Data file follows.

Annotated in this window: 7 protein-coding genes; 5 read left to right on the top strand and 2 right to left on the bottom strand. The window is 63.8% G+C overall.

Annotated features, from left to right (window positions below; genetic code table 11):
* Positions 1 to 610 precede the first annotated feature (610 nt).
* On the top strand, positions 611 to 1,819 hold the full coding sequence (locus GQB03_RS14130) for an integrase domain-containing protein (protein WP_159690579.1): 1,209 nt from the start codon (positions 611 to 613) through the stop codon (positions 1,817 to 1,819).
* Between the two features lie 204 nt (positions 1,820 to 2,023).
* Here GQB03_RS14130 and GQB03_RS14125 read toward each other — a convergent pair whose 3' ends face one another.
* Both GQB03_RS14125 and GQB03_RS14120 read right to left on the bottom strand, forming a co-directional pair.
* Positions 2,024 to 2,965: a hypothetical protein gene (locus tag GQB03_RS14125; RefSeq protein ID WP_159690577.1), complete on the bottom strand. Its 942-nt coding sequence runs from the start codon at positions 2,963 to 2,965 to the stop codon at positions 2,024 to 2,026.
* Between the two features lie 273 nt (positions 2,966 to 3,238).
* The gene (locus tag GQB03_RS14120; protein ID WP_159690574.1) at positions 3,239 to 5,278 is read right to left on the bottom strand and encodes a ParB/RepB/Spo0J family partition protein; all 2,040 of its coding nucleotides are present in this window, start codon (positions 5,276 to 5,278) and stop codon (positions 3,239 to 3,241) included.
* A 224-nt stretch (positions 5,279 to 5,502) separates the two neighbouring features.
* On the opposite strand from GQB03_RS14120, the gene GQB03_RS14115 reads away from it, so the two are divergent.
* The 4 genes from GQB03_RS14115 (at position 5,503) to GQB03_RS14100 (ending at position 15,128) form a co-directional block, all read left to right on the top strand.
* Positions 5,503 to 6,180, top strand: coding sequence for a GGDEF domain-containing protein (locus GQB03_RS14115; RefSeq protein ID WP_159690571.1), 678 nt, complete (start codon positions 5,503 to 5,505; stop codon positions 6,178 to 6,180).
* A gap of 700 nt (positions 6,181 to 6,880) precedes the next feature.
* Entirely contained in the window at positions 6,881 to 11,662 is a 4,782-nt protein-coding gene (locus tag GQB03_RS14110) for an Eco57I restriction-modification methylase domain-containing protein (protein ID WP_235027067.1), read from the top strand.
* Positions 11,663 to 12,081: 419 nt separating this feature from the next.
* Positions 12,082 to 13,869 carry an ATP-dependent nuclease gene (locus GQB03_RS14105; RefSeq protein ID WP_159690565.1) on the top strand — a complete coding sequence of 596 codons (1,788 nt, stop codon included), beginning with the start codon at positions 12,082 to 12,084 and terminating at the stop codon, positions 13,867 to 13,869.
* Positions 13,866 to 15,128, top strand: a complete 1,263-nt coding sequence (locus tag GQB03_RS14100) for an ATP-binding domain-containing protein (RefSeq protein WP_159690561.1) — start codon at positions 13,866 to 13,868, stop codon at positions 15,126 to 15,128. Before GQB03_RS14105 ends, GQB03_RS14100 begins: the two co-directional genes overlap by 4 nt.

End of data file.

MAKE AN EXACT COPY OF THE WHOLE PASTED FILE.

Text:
Annotated in this window: 7 protein-coding genes; 5 read left to right on the top strand and 2 right to left on the bottom strand. The window is 63.8% G+C overall.

Annotated features, from left to right (window positions below; genetic code table 11):
* Positions 1 to 610 precede the first annotated feature (610 nt).
* On the top strand, positions 611 to 1,819 hold the full coding sequence (locus GQB03_RS14130) for an integrase domain-containing protein (protein WP_159690579.1): 1,209 nt from the start codon (positions 611 to 613) through the stop codon (positions 1,817 to 1,819).
* Between the two features lie 204 nt (positions 1,820 to 2,023).
* Here GQB03_RS14130 and GQB03_RS14125 read toward each other — a convergent pair whose 3' ends face one another.
* Both GQB03_RS14125 and GQB03_RS14120 read right to left on the bottom strand, forming a co-directional pair.
* Positions 2,024 to 2,965: a hypothetical protein gene (locus tag GQB03_RS14125; RefSeq protein ID WP_159690577.1), complete on the bottom strand. Its 942-nt coding sequence runs from the start codon at positions 2,963 to 2,965 to the stop codon at positions 2,024 to 2,026.
* Between the two features lie 273 nt (positions 2,966 to 3,238).
* The gene (locus tag GQB03_RS14120; protein ID WP_159690574.1) at positions 3,239 to 5,278 is read right to left on the bottom strand and encodes a ParB/RepB/Spo0J family partition protein; all 2,040 of its coding nucleotides are present in this window, start codon (positions 5,276 to 5,278) and stop codon (positions 3,239 to 3,241) included.
* A 224-nt stretch (positions 5,279 to 5,502) separates the two neighbouring features.
* On the opposite strand from GQB03_RS14120, the gene GQB03_RS14115 reads away from it, so the two are divergent.
* The 4 genes from GQB03_RS14115 (at position 5,503) to GQB03_RS14100 (ending at position 15,128) form a co-directional block, all read left to right on the top strand.
* Positions 5,503 to 6,180, top strand: coding sequence for a GGDEF domain-containing protein (locus GQB03_RS14115; RefSeq protein ID WP_159690571.1), 678 nt, complete (start codon positions 5,503 to 5,505; stop codon positions 6,178 to 6,180).
* A gap of 700 nt (positions 6,181 to 6,880) precedes the next feature.
* Entirely contained in the window at positions 6,881 to 11,662 is a 4,782-nt protein-coding gene (locus tag GQB03_RS14110) for an Eco57I restriction-modification methylase domain-containing protein (protein ID WP_235027067.1), read from the top strand.
* Positions 11,663 to 12,081: 419 nt separating this feature from the next.
* Positions 12,082 to 13,869 carry an ATP-dependent nuclease gene (locus GQB03_RS14105; RefSeq protein ID WP_159690565.1) on the top strand — a complete coding sequence of 596 codons (1,788 nt, stop codon included), beginning with the start codon at positions 12,082 to 12,084 and terminating at the stop codon, positions 13,867 to 13,869.
* Positions 13,866 to 15,128, top strand: a complete 1,263-nt coding sequence (locus tag GQB03_RS14100) for an ATP-binding domain-containing protein (RefSeq protein WP_159690561.1) — start codon at positions 13,866 to 13,868, stop codon at positions 15,126 to 15,128. Before GQB03_RS14105 ends, GQB03_RS14100 begins: the two co-directional genes overlap by 4 nt.